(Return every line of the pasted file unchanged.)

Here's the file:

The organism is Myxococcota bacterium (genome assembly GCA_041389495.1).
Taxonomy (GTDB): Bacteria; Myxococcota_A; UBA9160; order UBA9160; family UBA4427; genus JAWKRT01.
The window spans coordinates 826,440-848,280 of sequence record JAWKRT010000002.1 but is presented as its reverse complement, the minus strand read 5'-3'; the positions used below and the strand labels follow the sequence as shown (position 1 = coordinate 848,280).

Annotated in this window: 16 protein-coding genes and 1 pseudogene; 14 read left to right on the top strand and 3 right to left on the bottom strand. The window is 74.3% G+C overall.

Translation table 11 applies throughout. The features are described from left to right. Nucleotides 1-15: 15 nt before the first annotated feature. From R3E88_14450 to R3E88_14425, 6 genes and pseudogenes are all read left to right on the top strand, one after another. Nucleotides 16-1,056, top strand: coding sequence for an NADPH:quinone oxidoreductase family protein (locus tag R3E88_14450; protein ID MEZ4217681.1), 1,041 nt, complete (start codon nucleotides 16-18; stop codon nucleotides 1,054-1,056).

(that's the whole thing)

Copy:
The organism is Myxococcota bacterium (genome assembly GCA_041389495.1).
Taxonomy (GTDB): Bacteria; Myxococcota_A; UBA9160; order UBA9160; family UBA4427; genus JAWKRT01.
The window spans coordinates 826,440-848,280 of sequence record JAWKRT010000002.1 but is presented as its reverse complement, the minus strand read 5'-3'; the positions used below and the strand labels follow the sequence as shown (position 1 = coordinate 848,280).

Annotated in this window: 16 protein-coding genes and 1 pseudogene; 14 read left to right on the top strand and 3 right to left on the bottom strand. The window is 74.3% G+C overall.

Translation table 11 applies throughout. The features are described from left to right. Nucleotides 1-15: 15 nt before the first annotated feature. From R3E88_14450 to R3E88_14425, 6 genes and pseudogenes are all read left to right on the top strand, one after another. Nucleotides 16-1,056, top strand: coding sequence for an NADPH:quinone oxidoreductase family protein (locus tag R3E88_14450; protein ID MEZ4217681.1), 1,041 nt, complete (start codon nucleotides 16-18; stop codon nucleotides 1,054-1,056).